Adel Daoud's lawyer claims Hillside teen caught in 'fake war on terror' contrived by U.S. spy agencies

Lawyers for a west suburban teenager charged with a downtown bomb plot say he was caught in a "fake war on terror" contrived by U.S. spy agencies.
November 26, 2013 4:38:41 PM PST
Lawyers for a west suburban teenager charged with a downtown bomb plot say he was caught in a "fake war on terror" contrived by U.S. spy agencies.

Each week it seems as though there is a new salvo of accusations by the legal team defending Hillside 19-year-old Adel Daoud. On Tuesday, a court filing by Daoud's attorneys characterizes U.S. spy agencies as outlaw arms of the government that snagged the west suburban teenager in a dummied-up bomb plot. The nation's intelligence gathering agencies, they believe, are operating in what amounts to a fourth, runaway, branch of government.

Daoud was arrested a little more than a year ago, according to authorities planning to detonate a car bomb at this downtown intersection that would take out a popular nearby bar--if it was real. But the so-called plot was a sting operation and the bomb operatives worked for the FBI.

"Look, he's a young kid," said Daoud attorney Thomas Durkin. "He just graduated from high school."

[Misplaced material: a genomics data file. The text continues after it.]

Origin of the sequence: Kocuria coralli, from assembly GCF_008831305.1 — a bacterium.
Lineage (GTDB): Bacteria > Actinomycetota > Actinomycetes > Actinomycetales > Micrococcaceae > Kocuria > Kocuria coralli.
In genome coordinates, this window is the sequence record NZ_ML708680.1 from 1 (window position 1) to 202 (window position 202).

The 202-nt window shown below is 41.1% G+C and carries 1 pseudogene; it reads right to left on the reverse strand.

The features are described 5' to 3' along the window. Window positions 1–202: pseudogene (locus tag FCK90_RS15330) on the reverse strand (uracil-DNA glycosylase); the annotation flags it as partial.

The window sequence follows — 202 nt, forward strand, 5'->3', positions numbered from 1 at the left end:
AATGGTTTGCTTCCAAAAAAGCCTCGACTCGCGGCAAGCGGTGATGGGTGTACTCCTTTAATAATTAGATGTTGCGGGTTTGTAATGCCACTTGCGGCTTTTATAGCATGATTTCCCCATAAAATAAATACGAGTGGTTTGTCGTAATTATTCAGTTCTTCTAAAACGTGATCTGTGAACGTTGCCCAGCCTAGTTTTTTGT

Durkin, from the beginning, has cried foul about the government investigation and tactics.

In the sharply-critical Daoud surveillance motion filed Tuesday, Durkin states that the government has concocted a "fake choice between national security and civil rights, not unlike the fake war being conducted in our name against terror."

Durkin, a former assistant U.S. Attorney in Chicago, states that: "The usually reliable representations of the U.S. Attorney's office can no longer be trusted. . .because the intelligence agencies. . . simply do not inform the local prosecutors of all material information."

"The spy agencies," Durkin writes, "are as fearful of the prosecutors as they are defense counsel". . .and "just as easily compromised."

During the investigation, FBI agents secretly recorded phone conversations at the suspect's home, and elsewhere, and they monitored internet communications. Prosecutors have argued that evidence must be held in secret, from both the public and the defendant-- and so far, the courts have agreed.

Lawyers for the 19-year old man from west suburban Chicago are challenging the initial legal grounds permitting authorities to monitor his communications. They contend Daoud may have been targeted by intelligence agencies for viewpoints expressed on the internet.

The accused teenage jihadist remains in federal custody without bail, where he has been for 14 months. Authorities have said that Daoud made statements he intended to kill 100 people and injure 300. As his attorney continues a vigorous challenge of government tools and tactics, prosecutors declined to comment to the I-Team.


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